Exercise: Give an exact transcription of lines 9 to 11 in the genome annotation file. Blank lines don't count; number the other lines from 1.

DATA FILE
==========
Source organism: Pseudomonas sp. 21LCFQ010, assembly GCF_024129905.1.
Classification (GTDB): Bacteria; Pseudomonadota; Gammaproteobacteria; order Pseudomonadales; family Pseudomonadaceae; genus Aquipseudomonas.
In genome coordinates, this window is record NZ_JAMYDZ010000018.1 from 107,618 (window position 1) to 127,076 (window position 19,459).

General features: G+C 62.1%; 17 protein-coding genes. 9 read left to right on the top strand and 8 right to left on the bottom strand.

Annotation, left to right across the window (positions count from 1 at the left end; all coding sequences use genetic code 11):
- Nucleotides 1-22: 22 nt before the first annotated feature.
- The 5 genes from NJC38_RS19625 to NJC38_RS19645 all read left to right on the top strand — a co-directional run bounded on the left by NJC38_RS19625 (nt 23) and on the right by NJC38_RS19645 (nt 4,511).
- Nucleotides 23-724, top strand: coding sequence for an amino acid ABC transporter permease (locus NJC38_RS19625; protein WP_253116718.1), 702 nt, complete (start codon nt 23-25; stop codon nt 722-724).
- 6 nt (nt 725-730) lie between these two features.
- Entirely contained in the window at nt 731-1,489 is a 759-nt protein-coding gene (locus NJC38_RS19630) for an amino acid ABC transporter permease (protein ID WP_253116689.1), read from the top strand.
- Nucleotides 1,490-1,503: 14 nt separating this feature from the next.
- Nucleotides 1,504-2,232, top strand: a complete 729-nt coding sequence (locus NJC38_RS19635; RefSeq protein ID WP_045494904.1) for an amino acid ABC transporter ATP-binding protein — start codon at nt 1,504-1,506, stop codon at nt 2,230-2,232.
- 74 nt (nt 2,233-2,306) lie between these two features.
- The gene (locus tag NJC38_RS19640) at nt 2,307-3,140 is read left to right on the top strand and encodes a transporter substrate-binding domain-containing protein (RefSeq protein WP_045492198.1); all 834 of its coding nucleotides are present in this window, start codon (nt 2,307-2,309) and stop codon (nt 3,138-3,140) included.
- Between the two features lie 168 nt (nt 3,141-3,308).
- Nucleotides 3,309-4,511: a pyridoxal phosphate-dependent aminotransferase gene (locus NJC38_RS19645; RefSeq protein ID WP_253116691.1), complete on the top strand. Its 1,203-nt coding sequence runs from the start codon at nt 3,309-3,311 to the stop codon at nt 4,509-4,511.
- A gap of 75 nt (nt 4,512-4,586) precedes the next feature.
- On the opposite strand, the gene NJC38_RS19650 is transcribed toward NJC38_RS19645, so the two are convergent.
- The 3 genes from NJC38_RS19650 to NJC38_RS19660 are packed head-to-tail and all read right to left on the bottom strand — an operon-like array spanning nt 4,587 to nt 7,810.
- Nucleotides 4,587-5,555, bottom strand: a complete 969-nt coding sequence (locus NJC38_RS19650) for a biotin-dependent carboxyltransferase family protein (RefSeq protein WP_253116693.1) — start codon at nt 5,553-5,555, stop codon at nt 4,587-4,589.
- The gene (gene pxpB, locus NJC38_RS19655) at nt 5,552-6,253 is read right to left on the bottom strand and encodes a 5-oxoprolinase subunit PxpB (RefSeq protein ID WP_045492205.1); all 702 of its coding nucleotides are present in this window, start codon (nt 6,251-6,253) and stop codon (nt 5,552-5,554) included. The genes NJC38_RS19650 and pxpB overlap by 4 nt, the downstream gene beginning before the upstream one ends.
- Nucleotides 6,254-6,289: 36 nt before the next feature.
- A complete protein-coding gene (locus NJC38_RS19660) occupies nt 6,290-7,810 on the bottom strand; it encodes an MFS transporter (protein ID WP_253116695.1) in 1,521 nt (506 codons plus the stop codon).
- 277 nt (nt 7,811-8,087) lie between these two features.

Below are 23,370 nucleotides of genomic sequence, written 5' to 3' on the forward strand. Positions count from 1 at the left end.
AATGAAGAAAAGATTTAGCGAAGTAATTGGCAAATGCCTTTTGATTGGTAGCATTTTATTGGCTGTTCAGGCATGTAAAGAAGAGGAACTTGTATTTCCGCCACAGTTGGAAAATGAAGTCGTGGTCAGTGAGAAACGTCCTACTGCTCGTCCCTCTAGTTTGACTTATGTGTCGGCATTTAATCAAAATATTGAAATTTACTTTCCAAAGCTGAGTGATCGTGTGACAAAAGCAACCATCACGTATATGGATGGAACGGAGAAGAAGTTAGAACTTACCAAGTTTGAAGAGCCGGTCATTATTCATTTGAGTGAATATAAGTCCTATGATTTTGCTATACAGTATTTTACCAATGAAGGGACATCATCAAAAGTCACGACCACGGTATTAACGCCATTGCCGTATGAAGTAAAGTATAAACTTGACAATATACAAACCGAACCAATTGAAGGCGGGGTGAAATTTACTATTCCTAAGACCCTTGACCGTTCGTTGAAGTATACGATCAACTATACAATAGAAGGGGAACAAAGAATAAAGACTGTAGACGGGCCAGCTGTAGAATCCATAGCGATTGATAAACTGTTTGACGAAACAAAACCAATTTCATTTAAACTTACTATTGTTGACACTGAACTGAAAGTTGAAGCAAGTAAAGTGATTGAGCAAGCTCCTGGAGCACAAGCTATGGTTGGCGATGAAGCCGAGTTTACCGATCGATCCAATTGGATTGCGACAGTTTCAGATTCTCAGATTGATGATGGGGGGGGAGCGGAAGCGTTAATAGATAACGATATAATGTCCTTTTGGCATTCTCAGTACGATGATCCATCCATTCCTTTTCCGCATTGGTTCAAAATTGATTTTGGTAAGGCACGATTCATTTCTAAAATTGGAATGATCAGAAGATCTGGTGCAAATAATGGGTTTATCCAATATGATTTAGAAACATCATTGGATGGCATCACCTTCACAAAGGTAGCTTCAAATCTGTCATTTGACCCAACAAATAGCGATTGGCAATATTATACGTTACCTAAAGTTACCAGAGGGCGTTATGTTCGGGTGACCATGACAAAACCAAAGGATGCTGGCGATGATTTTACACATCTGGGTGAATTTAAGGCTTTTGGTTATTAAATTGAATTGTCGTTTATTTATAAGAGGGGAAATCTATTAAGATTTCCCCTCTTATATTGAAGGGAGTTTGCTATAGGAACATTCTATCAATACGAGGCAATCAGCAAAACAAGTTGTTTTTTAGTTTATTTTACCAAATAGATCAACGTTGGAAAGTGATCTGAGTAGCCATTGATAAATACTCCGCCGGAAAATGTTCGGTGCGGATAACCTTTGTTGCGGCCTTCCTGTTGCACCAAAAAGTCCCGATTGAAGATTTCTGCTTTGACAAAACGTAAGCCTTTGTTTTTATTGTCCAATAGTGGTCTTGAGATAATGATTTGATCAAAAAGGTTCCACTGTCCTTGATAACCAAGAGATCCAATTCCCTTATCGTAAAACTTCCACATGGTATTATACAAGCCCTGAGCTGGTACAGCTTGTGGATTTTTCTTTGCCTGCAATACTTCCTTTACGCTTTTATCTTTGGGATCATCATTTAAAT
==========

- 6 nt (nt 725-730) lie between these two features.
- Entirely contained in the window at nt 731-1,489 is a 759-nt protein-coding gene (locus NJC38_RS19630) for an amino acid ABC transporter permease (protein ID WP_253116689.1), read from the top strand.
- Nucleotides 1,490-1,503: 14 nt separating this feature from the next.